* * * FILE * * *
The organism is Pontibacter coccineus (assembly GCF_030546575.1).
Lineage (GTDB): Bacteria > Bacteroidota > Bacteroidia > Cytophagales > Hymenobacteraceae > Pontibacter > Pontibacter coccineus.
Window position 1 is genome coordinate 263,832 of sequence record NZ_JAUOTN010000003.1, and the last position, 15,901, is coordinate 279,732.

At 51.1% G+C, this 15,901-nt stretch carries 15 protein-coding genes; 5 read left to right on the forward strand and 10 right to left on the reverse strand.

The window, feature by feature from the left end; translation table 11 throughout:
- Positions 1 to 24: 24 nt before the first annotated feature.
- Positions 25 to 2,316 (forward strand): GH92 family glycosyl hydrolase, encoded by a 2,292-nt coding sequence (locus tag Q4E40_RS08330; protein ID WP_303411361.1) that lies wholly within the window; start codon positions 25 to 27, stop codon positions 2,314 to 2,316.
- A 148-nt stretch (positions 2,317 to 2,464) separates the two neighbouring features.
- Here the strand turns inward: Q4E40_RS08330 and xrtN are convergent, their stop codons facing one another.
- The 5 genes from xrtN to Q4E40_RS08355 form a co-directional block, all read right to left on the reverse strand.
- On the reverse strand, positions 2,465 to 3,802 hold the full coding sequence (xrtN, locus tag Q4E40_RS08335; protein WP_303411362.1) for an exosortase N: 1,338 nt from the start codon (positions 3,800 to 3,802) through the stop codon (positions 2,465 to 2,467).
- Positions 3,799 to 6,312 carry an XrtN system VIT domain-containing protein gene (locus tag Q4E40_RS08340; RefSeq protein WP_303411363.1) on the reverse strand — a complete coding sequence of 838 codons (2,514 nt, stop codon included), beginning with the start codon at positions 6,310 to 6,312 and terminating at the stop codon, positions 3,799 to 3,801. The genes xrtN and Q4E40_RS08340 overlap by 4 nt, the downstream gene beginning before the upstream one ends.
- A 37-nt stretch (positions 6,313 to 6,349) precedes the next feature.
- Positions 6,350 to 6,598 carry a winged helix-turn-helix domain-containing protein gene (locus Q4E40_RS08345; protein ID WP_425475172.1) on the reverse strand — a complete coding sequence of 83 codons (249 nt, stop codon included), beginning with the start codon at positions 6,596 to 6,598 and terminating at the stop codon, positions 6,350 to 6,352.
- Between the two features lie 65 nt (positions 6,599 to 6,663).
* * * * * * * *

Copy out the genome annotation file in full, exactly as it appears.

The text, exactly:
The organism is Pontibacter coccineus (assembly GCF_030546575.1).
Lineage (GTDB): Bacteria > Bacteroidota > Bacteroidia > Cytophagales > Hymenobacteraceae > Pontibacter > Pontibacter coccineus.
Window position 1 is genome coordinate 263,832 of sequence record NZ_JAUOTN010000003.1, and the last position, 15,901, is coordinate 279,732.

At 51.1% G+C, this 15,901-nt stretch carries 15 protein-coding genes; 5 read left to right on the forward strand and 10 right to left on the reverse strand.

The window, feature by feature from the left end; translation table 11 throughout:
- Positions 1 to 24: 24 nt before the first annotated feature.
- Positions 25 to 2,316 (forward strand): GH92 family glycosyl hydrolase, encoded by a 2,292-nt coding sequence (locus tag Q4E40_RS08330; protein ID WP_303411361.1) that lies wholly within the window; start codon positions 25 to 27, stop codon positions 2,314 to 2,316.
- A 148-nt stretch (positions 2,317 to 2,464) separates the two neighbouring features.
- Here the strand turns inward: Q4E40_RS08330 and xrtN are convergent, their stop codons facing one another.
- The 5 genes from xrtN to Q4E40_RS08355 form a co-directional block, all read right to left on the reverse strand.
- On the reverse strand, positions 2,465 to 3,802 hold the full coding sequence (xrtN, locus tag Q4E40_RS08335; protein WP_303411362.1) for an exosortase N: 1,338 nt from the start codon (positions 3,800 to 3,802) through the stop codon (positions 2,465 to 2,467).
- Positions 3,799 to 6,312 carry an XrtN system VIT domain-containing protein gene (locus tag Q4E40_RS08340; RefSeq protein WP_303411363.1) on the reverse strand — a complete coding sequence of 838 codons (2,514 nt, stop codon included), beginning with the start codon at positions 6,310 to 6,312 and terminating at the stop codon, positions 3,799 to 3,801. The genes xrtN and Q4E40_RS08340 overlap by 4 nt, the downstream gene beginning before the upstream one ends.
- A 37-nt stretch (positions 6,313 to 6,349) precedes the next feature.
- Positions 6,350 to 6,598 carry a winged helix-turn-helix domain-containing protein gene (locus Q4E40_RS08345; protein ID WP_425475172.1) on the reverse strand — a complete coding sequence of 83 codons (249 nt, stop codon included), beginning with the start codon at positions 6,596 to 6,598 and terminating at the stop codon, positions 6,350 to 6,352.
- Between the two features lie 65 nt (positions 6,599 to 6,663).